The US, through the Central Intelligence Agency, sought to bring down that government. In 1979 the Soviet Union sent troops in to back the new regime.

The US and its allies backed the mujahideen peoples force to defeat the urban-based secular government. The mujahideen was made up of different groups, led by landlords that oppressed the peasantry where they ruled.

The regime had little support in the rural countryside where most people lived.

When the Soviets were forced to leave the country in 1989, the mujahideen took power. The Soviet intervention was a disaster.

The Taliban came out of these forces. Its main patron was the Pakistani military intelligence services and it was financed by Saudi Arabia. It used that money to become well armed and defeat competing warlord groups.

The Taliban came to power in 1996, after a civil war among factions that followed the Russian withdrawal. The nationalist Taliban imposed an Islamic regime along the lines of Saudi Arabia’s, in which women have few rights.

The US recognised the new Taliban regime, which even had positive ties to some US businesses.

The Taliban allowed al Qaeda and Osama bin Laden to set up operations on its territory.

After the September 11, 2001, attack on US territory, then-President George W Bush invaded Afghanistan, to destroy al Qaeda and bin Laden.

Bush declared the Taliban an “enemy” regime in 2001 and refused to accept its surrender. Its leaders fled to Pakistan.

While the Taliban is not al Qaeda or Islamic State, which seeks a new caliphate, its objective is to rule Afghanistan, as it did from 1996 to 2001.

After its occupation of the country, Washington thought it could “nation build” a country it still does not understand.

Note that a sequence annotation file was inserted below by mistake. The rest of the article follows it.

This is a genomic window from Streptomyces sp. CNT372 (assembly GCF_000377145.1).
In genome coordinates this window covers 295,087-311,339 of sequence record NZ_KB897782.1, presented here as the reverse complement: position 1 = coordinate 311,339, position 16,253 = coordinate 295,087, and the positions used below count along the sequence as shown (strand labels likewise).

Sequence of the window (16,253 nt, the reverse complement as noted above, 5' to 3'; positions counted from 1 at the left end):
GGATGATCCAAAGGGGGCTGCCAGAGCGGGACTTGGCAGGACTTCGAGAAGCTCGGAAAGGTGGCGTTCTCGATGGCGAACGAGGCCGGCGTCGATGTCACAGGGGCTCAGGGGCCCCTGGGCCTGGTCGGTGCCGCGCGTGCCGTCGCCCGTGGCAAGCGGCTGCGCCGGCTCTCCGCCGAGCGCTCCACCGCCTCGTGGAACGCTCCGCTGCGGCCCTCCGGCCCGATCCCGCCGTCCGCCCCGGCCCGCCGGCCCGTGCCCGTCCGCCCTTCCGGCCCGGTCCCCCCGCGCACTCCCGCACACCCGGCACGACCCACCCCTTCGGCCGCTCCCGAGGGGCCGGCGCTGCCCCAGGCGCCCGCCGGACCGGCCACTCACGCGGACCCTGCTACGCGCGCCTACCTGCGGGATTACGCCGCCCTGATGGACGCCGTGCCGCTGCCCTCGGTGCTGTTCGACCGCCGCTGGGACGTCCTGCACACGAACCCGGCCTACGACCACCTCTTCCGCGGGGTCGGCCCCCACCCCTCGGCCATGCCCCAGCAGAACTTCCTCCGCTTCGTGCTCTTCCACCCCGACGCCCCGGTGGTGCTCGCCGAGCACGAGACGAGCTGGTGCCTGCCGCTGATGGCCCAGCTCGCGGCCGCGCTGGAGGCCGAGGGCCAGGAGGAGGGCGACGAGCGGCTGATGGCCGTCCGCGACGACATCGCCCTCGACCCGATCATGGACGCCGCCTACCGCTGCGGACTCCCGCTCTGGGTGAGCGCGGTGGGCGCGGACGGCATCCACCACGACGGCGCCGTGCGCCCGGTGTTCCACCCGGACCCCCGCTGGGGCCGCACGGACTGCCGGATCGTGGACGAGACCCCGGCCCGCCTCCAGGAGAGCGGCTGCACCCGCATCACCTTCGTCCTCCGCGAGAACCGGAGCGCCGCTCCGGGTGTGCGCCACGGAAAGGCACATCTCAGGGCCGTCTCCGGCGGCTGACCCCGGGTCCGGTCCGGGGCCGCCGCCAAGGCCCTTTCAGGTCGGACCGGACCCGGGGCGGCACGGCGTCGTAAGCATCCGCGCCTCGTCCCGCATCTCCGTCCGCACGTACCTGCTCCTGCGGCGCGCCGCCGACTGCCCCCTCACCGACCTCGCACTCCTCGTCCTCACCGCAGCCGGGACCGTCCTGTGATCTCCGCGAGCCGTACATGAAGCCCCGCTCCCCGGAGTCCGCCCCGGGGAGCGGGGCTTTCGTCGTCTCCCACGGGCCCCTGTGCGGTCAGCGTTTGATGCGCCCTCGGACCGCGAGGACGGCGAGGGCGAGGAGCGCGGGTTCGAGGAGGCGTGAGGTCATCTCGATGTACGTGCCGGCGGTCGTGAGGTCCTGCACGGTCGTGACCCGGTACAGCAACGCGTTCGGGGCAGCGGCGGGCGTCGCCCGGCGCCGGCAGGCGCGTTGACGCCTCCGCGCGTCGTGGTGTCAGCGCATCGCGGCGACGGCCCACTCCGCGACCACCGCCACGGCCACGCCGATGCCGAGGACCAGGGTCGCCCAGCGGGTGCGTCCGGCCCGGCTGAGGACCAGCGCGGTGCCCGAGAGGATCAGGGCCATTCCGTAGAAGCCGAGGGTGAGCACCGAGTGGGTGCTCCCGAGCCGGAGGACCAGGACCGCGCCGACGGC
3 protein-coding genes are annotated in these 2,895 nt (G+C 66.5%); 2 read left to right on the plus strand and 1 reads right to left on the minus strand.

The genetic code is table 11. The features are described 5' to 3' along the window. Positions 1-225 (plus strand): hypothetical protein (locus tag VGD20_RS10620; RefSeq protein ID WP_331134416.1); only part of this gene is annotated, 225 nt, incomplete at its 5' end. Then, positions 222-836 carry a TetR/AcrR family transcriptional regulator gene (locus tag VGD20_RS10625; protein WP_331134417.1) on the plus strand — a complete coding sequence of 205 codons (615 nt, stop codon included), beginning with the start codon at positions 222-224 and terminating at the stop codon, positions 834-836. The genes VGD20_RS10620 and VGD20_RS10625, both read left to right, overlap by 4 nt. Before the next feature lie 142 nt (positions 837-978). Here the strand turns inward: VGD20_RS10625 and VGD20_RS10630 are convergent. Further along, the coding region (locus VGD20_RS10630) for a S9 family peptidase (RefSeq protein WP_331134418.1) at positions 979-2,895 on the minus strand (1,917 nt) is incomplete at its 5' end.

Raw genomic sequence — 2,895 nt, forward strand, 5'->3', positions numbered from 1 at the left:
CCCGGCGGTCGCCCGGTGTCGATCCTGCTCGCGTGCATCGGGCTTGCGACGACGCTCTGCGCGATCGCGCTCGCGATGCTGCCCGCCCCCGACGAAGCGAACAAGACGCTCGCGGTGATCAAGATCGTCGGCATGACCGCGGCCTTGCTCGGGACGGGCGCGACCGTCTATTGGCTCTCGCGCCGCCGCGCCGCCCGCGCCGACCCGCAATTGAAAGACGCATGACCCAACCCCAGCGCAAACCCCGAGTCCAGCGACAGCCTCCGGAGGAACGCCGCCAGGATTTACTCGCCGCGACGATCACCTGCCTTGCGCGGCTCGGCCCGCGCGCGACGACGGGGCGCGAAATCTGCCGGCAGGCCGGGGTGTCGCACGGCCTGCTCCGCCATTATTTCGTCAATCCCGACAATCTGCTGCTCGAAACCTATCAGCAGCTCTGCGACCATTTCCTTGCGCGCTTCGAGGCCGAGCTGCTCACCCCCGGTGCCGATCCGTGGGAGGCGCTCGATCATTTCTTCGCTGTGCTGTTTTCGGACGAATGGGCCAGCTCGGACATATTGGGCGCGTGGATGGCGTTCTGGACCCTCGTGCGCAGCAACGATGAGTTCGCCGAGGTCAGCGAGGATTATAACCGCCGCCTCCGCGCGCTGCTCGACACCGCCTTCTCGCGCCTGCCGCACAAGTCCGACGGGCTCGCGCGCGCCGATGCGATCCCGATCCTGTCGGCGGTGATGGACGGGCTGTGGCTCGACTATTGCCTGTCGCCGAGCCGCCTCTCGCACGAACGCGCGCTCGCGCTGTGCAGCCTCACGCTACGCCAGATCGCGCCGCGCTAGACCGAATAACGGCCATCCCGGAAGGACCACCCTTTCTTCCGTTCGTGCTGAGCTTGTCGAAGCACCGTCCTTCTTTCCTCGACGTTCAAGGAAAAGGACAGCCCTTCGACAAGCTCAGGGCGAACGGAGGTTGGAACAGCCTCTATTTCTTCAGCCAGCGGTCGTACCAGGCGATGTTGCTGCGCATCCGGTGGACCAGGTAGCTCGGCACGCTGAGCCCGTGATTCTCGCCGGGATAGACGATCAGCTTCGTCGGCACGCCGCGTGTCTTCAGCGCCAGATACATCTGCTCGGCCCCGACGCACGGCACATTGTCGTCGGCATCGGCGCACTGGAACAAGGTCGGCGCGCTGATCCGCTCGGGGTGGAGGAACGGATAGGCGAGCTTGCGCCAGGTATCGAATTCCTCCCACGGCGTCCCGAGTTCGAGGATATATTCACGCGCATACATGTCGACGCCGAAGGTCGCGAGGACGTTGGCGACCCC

The Afghan resistance just had to wait them out. The Taliban knew this would happen.

What next?

Biden and the State Department are spinning the collapse as proof that their decision to leave was correct. Biden repeatedly said it was up to the Afghani people to defend their government.

The main victims of the change of regimes will be women and girls, human rights activists and intellectuals. This could be a repeat of what happened after the pro-Soviet government was overthrown by the US-supported mujahideen. That secular government had allowed girls to be educated.

The US did not give a damn then, so long as the “communist” Soviet troops were defeated.

The countries that backed the mujahideen included Saudi Arabia, Egypt and other hard-line Arab rulers.

Women leaders and other pro-democracy supporters face an uncertain future. Many are trying to leave the country or go underground.

Anti-war forces and supporters of Afghani self-determination must tell the truth about the collapse and the imperialist project in Afghanistan and worldwide. It must demand an end to US military bombings and attacks on alleged “terrorists”, as it does in other countries in the region.

The next stage for the democratic forces in Afghanistan is building an independent movement to take on the Taliban and other reactionary forces.